Reger, B., Cooper, L., Booth-Butterfield, S., Smith, H., Bauman, A., Wootan, M., et al. (2002). Wheeling walks: A community campaign using paid media to encourage walking among sedentary older adults. Preventive Medicine, 35, 285–292.

Hardeman, W., Johnston, M., Johnston, D. W., Bonetti, D., Wareham, N. J., & Kinmonth, A. L. (2002). Application of theory of planned behaviour change interventions: A systematic review. Psychology and Health, 17, 123-158.

Masud, M.M.; Al-Amin, A.Q.; Junsheng, H.; Ahmed, F.; Yahaya, S.R.; Akhtar, R.; Banna, H. (2016). Climate change issue and theory of planned behaviour: Relationship by empirical evidence. Journal of Cleaner Production, 113, 613–623.

Zobeidi, T., Yaghoubi, J. & Yazdanpanah, M. (2022). Exploring the motivational roots of farmers’ adaptation to climate change‑induced water stress through incentives or norms. Science Reports, 12, 15208. https://doi.org/10.1038/s41598-022-19384-1

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Dr. Cornell has worked in education for more than 20 years. His work has involved designing teacher certification for Trinity College in London and in-service training for state governments in the United States. He has trained kindergarten teachers in 8 countries and helped businessmen and women open baby centers and kindergartens in 3 countries.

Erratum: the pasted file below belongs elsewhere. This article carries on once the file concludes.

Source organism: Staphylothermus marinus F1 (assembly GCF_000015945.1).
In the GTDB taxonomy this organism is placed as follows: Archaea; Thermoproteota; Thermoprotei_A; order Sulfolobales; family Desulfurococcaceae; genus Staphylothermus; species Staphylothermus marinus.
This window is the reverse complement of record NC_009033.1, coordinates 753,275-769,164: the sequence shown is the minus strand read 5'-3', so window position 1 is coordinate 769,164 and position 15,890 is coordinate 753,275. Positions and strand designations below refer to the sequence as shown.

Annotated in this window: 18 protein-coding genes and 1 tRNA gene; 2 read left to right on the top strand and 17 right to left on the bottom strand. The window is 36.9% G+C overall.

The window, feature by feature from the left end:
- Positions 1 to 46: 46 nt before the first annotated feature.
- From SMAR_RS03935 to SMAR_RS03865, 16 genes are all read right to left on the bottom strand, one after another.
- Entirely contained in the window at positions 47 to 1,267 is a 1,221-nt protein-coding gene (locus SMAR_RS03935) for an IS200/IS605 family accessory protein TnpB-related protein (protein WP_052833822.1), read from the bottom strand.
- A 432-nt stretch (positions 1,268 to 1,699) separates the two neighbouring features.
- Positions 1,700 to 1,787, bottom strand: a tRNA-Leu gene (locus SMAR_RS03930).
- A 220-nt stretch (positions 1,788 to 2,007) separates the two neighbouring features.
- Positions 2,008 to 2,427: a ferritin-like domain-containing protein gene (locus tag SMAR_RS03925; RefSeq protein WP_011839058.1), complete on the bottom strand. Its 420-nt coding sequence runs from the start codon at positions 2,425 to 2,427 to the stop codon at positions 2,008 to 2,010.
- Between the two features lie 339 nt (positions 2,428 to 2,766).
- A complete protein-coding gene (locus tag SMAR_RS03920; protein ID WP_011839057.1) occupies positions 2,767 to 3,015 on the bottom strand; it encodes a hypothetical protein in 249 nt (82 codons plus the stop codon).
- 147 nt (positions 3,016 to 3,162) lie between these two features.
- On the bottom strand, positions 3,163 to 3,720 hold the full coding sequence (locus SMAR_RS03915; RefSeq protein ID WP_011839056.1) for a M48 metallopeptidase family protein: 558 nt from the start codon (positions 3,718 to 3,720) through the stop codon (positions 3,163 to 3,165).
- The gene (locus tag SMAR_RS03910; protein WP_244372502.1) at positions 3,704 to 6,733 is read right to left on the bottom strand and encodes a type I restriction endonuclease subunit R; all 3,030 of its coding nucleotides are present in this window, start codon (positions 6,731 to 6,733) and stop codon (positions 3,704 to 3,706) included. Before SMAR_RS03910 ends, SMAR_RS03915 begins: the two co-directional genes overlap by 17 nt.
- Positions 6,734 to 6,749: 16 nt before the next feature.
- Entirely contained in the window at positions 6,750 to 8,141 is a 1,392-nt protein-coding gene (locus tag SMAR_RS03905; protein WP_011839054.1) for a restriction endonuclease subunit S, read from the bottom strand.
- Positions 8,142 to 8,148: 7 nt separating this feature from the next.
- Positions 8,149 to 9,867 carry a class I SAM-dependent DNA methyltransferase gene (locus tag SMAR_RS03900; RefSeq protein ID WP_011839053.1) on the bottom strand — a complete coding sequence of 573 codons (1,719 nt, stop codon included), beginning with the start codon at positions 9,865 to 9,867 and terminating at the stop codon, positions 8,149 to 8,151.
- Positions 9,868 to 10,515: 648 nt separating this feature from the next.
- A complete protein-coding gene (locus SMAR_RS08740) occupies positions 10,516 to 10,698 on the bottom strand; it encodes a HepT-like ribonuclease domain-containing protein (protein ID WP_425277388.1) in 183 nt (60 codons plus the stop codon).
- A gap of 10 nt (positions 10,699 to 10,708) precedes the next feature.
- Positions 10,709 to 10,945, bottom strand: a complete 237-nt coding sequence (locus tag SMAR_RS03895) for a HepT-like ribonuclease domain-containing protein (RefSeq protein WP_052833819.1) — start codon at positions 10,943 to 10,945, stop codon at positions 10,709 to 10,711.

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This article was peer-reviewed and edited by Chris Drew (PhD). The review process on Helpful Professor involves having a PhD level expert fact check, edit, and contribute to articles. Reviewers ensure all content reflects expert academic consensus and is backed up with reference to academic studies. Dr. Drew has published over 20 academic articles in scholarly journals. He is the former editor of the Journal of Learning Development in Higher Education and holds a PhD in Education from ACU.